In 1937, when MAE WEST was still attached to Paramount Pictures, movie-making was disrupted by a walk-out of the support staff. However, the San Bernardino Sun quickly assured film-goers and fans that "screen stars were not being molested."
• • The Sun wrote: Women were ordered to remain away from the picket lines patrolling Hollywood movie studios today as the atmosphere grew more tense in the walk-out of film craftsmen and laborers. One minor disturbance occurred. Police denied reports of a more serious clash between workers and pickets.
• • The Sun continued: At Paramount Pictures studio, home "lot" for Mae West, Gary Cooper, Claudette Colbert, and others, a picket aimed his small camera at a scenic artist as he was passing through the line. The worker knocked it out of his hands. Angry groups gathered instantly about both men, but police dispersed them.
• • "Stars Not Molested" • •
• • The Sun stated: Universal City police, on duty at Universal studios, denied that strikers and non-strikers clashed there. In no case was any star molested. ...
• • Movie colony sentiment was unanimous today that if the stars, through the powerful Screen Actors' Guild, agree to support the strike, it will come to a quick end. ...
• • Note: "Every Day's a Holiday" was released at the end of that year — — on Saturday, 18 December 1937.
• • Source: San Bernardino Sun; published on Wednesday, 5 May 1937.
• • On Saturday, 5 May 1928 in The New Yorker • •
• • When John Huston [1906 — 1987] watched Mae West in the 1928 stage production of "Diamond Lil," the 22-year-old son of actor Walter Huston could not stop thinking about it. John saved his copy of The New Yorker [issue dated for 5 May 1928] because he especially admired the illustration of a corseted, glittering, winsome Mae by the Mexican artist Miguel Covarrubias. Soon after, the men collaborated on Huston's fascinating book "Frankie and Johnny."
• • On Saturday, 5 May 1934 • •
• • "Mae West Arrives" was the headline on page 11 in Queensland's Morning Bulletin on Saturday, 5 May 1934. A host of compliments ran, like a elegant train, behind her.
• • Morning Bulletin wrote: Mae West makes you greedy. When you see "She Done Him Wrong" you want more and more of Mae. She is like the most thrilling serial story in the world. ...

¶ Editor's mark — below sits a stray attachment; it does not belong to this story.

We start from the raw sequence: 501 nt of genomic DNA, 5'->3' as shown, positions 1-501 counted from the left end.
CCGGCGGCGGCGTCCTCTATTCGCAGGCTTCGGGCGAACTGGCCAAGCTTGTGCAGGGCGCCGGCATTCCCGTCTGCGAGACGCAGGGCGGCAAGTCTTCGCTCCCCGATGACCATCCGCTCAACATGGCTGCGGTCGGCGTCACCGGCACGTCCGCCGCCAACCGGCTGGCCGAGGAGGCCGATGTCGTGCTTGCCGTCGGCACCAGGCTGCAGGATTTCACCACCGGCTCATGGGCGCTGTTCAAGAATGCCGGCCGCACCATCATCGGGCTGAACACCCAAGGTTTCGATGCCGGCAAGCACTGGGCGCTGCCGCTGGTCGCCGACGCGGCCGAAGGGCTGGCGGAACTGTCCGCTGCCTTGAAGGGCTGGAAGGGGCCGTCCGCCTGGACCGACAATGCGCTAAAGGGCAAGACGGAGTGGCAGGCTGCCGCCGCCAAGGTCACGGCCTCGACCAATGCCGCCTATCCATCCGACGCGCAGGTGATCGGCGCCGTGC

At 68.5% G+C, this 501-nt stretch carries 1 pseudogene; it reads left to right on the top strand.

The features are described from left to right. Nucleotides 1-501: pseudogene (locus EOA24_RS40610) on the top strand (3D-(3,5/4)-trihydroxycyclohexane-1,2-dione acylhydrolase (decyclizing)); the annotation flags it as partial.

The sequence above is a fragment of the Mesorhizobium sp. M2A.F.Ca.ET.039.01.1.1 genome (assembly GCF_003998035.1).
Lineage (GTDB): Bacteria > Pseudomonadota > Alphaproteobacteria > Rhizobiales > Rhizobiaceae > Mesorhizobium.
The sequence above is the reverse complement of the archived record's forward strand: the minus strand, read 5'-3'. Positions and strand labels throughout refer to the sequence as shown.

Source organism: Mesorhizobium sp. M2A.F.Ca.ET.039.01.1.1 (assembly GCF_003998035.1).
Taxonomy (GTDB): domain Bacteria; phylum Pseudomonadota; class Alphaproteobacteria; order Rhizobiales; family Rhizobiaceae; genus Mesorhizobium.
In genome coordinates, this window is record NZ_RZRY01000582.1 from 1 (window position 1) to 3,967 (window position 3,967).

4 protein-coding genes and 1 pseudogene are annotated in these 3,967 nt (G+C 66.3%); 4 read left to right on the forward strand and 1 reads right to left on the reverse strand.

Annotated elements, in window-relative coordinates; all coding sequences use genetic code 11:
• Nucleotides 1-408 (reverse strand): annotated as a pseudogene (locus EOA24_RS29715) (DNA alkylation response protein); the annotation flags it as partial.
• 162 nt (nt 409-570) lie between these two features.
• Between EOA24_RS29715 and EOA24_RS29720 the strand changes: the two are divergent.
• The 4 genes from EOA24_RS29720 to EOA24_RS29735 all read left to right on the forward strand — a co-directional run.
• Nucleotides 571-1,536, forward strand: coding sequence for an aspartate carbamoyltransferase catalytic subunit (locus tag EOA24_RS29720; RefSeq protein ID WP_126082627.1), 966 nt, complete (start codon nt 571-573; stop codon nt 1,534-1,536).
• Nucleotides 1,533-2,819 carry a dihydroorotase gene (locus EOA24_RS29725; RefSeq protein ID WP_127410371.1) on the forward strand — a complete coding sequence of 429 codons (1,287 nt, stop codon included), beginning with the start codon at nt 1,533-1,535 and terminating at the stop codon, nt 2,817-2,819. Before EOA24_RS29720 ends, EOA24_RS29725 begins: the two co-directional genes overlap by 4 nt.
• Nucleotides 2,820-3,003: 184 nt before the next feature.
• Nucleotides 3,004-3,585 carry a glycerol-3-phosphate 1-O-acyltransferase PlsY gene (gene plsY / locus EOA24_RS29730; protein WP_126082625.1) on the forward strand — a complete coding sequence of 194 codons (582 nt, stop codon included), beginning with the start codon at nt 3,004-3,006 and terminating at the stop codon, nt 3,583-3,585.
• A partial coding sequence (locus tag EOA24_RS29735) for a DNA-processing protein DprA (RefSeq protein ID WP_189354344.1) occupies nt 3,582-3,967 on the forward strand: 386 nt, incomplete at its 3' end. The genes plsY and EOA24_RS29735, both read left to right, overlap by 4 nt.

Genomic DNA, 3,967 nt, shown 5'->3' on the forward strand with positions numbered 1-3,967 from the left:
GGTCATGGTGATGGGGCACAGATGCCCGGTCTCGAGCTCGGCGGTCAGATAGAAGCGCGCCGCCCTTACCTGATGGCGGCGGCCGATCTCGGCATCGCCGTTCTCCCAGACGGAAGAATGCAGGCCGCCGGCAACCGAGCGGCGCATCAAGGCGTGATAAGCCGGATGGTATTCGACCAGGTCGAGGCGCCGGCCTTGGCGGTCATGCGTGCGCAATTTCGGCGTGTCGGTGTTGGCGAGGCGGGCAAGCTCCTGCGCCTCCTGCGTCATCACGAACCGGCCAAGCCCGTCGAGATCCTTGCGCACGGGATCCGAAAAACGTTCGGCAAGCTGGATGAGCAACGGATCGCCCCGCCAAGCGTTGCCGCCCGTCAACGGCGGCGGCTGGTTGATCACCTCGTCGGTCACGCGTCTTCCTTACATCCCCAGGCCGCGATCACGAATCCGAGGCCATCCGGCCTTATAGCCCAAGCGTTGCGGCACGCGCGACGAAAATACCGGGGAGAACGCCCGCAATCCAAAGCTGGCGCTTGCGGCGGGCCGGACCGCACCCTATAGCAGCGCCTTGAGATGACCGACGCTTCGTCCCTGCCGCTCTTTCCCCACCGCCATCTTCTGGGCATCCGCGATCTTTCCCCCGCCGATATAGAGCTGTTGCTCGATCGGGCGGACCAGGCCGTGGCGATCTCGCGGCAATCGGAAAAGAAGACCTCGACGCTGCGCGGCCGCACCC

• • On Saturday, 5 May 1934 in Iowa • •
• • The Mason City Globe-Gazette (Iowa) readers saw this enticing headline on Saturday, 5 May 1934: "Mae West says: 'Hail to all Mason City!'"
• • "I'm coming Back to Show at a Local Theater in My First Starring Picture." 3 BIG DAYS — — TUESDAY, WEDNESDAY, THURSDAY "Come up and see me sometime! Hear me sing "Frankie and Johnny" and other songs. See me strut my stuff. ...
• • Overheard in Hollywood • •
• • "Mae West Film Big in L.A." • •
• • West Coast Bureau of The Film Daily Los Angeles — Mae West in "Goin' to Town" established an opening day record at the Paramount. First day's receipts exceeded the previous record by $100.
• • In Her Own Words • •
• • Mae West said: "So the men rule the world and the women rule the men — — though they don't know it."
• • Quote, Unquote • •
• • An article by Roger Ebert discussed Mae West and the gay film producer Ross Hunter [6 May 1920 — 10 March 1996].
• • Roger Ebert wrote: Norman Jewison, who directed "In the Heat of the Night," tells of a time he was working on a Doris Day picture and the producer, Ross Hunter, decided they ought to recruit Mae West for a role. They visited her apartment and, after a sufficient interval, she appeared.
• • Roger Ebert continued: "I know who you are," she told Ross Hunter, "but who's this? The director? Doesn't look old enough to be a director." She looked him up and down, speculatively. "Doesn't even look old enough to be a paperboy . . ." . . .
• • Source: "Mae West Stories" written by Roger Ebert; published on Sunday, 5 October 1969
• • By the Numbers • •
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• • Photo: • • Mae West • • poster in 1937 • •
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